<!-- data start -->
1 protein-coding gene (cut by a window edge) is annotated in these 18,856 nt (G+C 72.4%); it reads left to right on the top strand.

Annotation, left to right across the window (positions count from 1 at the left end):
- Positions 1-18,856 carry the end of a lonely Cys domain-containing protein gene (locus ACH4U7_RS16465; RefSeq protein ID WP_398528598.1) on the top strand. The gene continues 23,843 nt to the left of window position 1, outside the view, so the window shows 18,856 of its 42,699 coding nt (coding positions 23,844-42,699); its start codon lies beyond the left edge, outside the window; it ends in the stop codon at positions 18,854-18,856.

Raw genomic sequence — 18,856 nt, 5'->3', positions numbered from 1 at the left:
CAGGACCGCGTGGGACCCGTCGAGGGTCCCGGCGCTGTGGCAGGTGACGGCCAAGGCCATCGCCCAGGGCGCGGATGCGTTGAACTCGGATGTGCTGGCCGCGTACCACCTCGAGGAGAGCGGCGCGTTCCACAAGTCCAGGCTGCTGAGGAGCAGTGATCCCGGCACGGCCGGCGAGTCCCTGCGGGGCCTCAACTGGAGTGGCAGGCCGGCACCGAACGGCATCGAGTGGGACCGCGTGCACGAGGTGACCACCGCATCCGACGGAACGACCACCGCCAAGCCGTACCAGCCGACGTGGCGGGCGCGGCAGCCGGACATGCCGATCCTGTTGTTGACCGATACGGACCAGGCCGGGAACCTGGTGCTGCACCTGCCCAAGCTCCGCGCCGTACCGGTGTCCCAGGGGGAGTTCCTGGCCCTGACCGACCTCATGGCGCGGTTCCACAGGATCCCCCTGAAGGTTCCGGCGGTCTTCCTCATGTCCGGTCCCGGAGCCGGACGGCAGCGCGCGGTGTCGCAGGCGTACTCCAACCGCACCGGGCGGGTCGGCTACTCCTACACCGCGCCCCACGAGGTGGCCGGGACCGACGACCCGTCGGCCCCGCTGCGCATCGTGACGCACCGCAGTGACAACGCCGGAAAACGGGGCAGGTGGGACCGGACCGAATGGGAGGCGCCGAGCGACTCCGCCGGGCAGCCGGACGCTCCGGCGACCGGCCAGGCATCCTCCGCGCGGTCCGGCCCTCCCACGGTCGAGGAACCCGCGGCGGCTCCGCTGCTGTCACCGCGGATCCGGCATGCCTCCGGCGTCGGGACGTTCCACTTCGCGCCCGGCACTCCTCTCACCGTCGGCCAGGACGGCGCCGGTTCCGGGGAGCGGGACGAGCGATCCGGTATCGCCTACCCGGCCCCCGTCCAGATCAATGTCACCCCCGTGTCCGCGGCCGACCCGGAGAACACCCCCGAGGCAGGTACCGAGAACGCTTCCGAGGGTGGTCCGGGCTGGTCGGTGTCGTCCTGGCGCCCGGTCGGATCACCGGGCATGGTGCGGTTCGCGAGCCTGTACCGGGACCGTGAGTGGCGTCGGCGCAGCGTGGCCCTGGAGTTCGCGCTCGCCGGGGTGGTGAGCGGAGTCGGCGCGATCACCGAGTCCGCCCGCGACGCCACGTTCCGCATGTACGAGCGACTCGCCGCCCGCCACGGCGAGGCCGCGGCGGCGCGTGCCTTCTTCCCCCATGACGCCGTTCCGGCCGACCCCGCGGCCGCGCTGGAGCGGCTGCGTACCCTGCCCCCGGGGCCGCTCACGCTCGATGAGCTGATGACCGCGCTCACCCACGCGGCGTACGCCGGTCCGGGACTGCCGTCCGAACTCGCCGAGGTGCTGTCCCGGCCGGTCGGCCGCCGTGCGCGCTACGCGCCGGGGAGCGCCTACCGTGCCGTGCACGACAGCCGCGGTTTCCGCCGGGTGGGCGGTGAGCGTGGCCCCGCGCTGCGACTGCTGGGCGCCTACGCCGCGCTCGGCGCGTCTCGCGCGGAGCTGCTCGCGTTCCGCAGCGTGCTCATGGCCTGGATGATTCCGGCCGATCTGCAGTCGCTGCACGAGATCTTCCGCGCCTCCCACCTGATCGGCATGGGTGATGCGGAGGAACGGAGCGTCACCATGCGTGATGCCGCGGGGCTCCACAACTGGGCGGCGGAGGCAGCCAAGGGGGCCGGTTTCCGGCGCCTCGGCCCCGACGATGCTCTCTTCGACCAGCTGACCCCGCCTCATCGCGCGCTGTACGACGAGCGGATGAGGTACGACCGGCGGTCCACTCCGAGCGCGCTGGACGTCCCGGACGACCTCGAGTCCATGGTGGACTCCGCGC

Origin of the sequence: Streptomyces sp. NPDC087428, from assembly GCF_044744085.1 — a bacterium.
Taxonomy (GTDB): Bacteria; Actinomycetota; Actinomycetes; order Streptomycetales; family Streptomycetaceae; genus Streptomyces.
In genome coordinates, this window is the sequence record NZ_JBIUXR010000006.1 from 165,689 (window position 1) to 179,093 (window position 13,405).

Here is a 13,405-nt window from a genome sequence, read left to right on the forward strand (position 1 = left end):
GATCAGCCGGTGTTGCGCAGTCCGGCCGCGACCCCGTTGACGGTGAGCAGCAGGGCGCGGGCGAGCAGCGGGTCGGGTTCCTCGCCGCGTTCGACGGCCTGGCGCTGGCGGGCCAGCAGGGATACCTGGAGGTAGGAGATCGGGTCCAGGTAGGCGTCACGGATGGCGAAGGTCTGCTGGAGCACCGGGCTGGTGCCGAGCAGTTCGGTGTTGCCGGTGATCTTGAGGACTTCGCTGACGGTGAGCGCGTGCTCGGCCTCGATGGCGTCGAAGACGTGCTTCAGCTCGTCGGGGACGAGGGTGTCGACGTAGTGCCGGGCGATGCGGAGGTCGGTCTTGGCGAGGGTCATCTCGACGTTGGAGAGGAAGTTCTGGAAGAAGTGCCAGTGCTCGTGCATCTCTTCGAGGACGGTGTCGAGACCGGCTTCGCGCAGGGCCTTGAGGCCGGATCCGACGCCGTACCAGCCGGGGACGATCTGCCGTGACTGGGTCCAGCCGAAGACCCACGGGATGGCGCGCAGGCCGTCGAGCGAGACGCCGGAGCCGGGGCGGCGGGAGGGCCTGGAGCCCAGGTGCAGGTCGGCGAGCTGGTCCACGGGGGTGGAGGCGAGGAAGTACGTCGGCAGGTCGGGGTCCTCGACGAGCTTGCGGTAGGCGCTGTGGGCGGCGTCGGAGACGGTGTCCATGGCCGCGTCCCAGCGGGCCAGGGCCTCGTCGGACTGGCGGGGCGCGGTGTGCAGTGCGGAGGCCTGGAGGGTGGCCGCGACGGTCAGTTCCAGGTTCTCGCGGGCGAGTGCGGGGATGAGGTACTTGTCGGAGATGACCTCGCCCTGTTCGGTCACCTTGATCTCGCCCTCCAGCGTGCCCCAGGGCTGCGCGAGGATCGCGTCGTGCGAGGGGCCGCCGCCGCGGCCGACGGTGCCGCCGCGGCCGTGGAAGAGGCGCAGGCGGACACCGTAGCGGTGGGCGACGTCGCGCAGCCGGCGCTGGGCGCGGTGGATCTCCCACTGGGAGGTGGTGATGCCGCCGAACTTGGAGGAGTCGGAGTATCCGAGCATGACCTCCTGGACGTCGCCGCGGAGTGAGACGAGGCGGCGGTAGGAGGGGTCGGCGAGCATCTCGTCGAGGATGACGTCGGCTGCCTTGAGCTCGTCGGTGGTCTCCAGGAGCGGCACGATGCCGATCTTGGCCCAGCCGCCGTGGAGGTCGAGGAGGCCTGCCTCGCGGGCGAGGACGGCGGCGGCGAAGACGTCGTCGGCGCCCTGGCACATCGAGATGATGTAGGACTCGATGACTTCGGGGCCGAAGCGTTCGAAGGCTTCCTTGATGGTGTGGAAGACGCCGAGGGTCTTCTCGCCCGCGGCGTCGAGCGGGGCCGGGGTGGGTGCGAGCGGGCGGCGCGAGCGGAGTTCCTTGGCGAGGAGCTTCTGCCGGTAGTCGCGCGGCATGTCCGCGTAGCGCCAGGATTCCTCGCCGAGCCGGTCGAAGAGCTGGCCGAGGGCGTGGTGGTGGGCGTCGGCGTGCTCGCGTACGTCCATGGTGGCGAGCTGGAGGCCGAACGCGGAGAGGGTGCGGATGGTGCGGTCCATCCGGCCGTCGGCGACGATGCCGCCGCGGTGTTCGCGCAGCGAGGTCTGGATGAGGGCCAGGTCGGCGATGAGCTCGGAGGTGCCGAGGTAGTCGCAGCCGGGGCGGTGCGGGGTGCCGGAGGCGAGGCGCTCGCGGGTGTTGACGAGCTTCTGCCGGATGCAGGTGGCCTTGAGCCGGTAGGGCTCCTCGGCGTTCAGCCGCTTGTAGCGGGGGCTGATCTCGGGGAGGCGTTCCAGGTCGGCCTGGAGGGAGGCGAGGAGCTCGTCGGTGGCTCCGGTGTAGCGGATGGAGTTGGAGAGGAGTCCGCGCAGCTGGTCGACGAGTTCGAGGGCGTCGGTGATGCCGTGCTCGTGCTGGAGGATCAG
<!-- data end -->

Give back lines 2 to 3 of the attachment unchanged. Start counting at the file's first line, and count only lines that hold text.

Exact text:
Annotation, left to right across the window (positions count from 1 at the left end):
- Positions 1-18,856 carry the end of a lonely Cys domain-containing protein gene (locus ACH4U7_RS16465; RefSeq protein ID WP_398528598.1) on the top strand. The gene continues 23,843 nt to the left of window position 1, outside the view, so the window shows 18,856 of its 42,699 coding nt (coding positions 23,844-42,699); its start codon lies beyond the left edge, outside the window; it ends in the stop codon at positions 18,854-18,856.